The heart condition most commonly seen in felines is hypertrophic cardiomyopathy (HCM), and it accounts for 80% of feline heart problems.9 Maine Coons and Ragdolls are genetically predisposed to HCM, and there’s a genetic test available for these two breeds.

The problem is also seen in the Persian, other oriental breeds, and American shorthairs, but it can occur in any cat. Kitties usually develop the condition when they reach middle age, but it can occur at any age.

Two other types of cardiomyopathy — restrictive cardiomyopathy and dilated cardiomyopathy — are much less common in kitties. However, dilated cardiomyopathy (DCM) was quite common before a link was discovered between taurine deficiency and DCM around 1980.

Now that taurine is routinely added to commercial cat food, the disease is seen far less in kitties, and well-formulated raw food diets rich in organ and muscle meats contain abundant, naturally occurring taurine.

Symptoms of feline HCM vary and depend to some extent on the severity of the disease. Cats with mild disease don't always have symptoms. But a kitty with significant disease will typically show obvious signs of a problem.

The challenge for pet parents is that cats are masters at disguising illness, so until the condition is severe, even a very sick cat may have no symptoms, or very mild symptoms that are nonspecific and don't seem to point to heart disease, such as a tendency to hide more, eat less, or be generally lethargic.

In cats with obvious symptoms, there can be respiratory distress caused by congestive heart failure, or leg paralysis due to a blood clot.

Cats suffering congestive heart failure tend to breathe through an open mouth, and they sometimes pant. You should watch for breathing difficulties during exertion. Some kitties with HCM and congestive heart failure have a hard time walking any distance without stopping to rest.

Steps You Can Take to Help Protect Your Cat's Heart Health

Heart murmurs, arrhythmias, or gallops detected in routine physical exams of healthy cats certainly warrant further investigation. If your veterinarian doesn’t have access to ultrasound as a diagnostic tool, I strongly encourage you to ask him or her to run a proBNP blood test on your kitty. This test can give you peace of mind that your cat has no early signs of heart disease, or it can alert you to a problem so that you can take steps to proactively manage her heart health.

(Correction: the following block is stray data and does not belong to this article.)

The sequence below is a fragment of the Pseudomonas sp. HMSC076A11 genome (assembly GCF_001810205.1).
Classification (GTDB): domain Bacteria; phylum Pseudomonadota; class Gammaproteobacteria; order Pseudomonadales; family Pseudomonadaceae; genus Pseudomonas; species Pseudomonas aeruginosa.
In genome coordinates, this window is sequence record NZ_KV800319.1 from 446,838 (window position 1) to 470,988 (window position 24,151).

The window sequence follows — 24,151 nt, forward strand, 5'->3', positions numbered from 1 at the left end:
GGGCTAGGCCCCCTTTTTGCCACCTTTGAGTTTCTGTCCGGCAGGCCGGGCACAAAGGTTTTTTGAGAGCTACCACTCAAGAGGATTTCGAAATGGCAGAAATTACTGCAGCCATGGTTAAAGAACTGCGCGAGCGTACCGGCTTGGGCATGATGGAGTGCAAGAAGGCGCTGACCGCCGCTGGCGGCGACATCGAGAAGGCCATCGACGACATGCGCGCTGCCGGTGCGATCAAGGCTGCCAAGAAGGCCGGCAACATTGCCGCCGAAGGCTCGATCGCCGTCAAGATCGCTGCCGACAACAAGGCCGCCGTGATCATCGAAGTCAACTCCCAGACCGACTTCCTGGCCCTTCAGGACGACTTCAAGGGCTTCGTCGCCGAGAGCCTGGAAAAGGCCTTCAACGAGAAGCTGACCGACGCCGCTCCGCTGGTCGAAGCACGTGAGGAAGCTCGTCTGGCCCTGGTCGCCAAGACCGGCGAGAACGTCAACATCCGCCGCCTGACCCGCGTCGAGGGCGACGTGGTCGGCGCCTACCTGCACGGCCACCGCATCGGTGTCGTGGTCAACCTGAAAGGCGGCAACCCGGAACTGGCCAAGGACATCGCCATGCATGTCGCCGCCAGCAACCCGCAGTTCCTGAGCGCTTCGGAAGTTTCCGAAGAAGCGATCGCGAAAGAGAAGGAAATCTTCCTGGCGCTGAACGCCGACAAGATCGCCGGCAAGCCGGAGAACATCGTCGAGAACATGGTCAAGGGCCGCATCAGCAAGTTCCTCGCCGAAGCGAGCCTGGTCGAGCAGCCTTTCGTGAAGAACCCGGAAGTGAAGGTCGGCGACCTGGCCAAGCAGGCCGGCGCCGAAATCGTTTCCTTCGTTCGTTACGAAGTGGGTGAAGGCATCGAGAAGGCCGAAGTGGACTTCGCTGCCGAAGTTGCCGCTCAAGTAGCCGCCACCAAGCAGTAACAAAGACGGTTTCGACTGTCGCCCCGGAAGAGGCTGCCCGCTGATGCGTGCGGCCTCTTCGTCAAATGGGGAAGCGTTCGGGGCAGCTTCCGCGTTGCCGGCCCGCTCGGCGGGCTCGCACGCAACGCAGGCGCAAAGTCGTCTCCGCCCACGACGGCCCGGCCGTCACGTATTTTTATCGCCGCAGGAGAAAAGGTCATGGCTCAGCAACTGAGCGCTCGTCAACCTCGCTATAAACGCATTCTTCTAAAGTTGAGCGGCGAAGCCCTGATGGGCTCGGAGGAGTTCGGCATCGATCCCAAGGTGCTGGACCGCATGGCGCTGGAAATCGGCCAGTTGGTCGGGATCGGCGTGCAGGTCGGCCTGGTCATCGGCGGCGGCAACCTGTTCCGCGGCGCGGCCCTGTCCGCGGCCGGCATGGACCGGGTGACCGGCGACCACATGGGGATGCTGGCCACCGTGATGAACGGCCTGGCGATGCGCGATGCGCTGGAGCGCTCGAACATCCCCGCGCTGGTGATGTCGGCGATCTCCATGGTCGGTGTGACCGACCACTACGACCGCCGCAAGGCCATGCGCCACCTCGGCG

In addition, keep your pet lean and fit by feeding a nutritionally optimal, species-appropriate diet that meets her nutritional requirements for animal protein (amino acids), healthy fats and coenzyme Q10. I believe the unnecessary carbohydrates found in most processed cat foods offset the amount of protein cats need, making carbs a significant nutritional contributing factor to feline heart disease.

Also, the high temperatures the food is processed at inactivates the delicate fatty acids, so even though the label says it contains the correct amount of essential fatty acids to maintain good cardiovascular health, they've been inactivated through the manufacturing process.

The amount of taurine, carnitine and CoQ10 found naturally in unprocessed meat is critically important to your cat’s heart health. These vital nutrients are not found in adequate quantities in most dry foods and processing further diminishes their bioavailability. This is another reason I recommend starch-free foods (no grains or potatoes) for cats.

If you feed dry or canned food, I recommend supplementing your pet's diet with coenzyme Q10 in the form of ubiquinol, as well as additional marine sources of omega-3 fatty acids (krill oil), especially if you have a cat that may be predisposed to cardiovascular disease.

Supplying your pet with extra CoQ10 (the reduced form) can insure she has the quantity her body needs to maintain a healthy heart muscle.